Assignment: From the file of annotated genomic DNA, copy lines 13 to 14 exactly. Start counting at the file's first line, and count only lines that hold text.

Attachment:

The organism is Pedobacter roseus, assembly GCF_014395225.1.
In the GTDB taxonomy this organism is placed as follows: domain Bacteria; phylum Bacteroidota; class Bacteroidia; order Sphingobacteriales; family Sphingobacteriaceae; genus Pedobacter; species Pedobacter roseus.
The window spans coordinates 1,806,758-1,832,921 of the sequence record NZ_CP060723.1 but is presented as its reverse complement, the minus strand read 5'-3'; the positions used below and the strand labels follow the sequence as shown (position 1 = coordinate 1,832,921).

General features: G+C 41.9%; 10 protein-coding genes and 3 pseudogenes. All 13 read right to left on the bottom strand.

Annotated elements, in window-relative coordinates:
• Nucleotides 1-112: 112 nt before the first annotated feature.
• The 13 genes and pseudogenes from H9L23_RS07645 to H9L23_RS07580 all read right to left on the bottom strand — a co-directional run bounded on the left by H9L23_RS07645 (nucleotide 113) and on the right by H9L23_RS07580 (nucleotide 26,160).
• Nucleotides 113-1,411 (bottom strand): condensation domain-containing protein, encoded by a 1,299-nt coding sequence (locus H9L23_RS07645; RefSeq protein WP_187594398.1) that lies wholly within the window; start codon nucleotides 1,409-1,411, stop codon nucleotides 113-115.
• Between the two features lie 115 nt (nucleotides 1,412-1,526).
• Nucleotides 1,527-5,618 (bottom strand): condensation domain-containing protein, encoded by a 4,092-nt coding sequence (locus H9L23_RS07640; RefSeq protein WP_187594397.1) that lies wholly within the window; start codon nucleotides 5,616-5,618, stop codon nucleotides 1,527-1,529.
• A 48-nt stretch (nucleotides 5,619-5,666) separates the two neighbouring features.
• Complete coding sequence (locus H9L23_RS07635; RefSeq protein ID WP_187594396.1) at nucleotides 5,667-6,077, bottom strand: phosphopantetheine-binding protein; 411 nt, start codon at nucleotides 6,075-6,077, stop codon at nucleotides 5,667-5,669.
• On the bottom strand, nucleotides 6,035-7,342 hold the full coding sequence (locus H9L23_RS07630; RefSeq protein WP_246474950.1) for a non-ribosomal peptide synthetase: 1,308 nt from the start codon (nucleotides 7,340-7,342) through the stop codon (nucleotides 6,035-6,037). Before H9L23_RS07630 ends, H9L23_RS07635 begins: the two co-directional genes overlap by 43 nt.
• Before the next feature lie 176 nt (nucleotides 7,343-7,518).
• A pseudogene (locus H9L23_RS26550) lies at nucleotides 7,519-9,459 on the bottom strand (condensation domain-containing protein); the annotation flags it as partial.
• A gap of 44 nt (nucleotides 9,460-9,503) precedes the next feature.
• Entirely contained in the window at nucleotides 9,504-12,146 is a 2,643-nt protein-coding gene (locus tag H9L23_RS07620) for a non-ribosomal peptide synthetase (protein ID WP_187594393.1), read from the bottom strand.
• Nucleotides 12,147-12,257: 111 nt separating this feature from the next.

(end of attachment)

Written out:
• On the bottom strand, nucleotides 6,035-7,342 hold the full coding sequence (locus H9L23_RS07630; RefSeq protein WP_246474950.1) for a non-ribosomal peptide synthetase: 1,308 nt from the start codon (nucleotides 7,340-7,342) through the stop codon (nucleotides 6,035-6,037). Before H9L23_RS07630 ends, H9L23_RS07635 begins: the two co-directional genes overlap by 43 nt.
• Before the next feature lie 176 nt (nucleotides 7,343-7,518).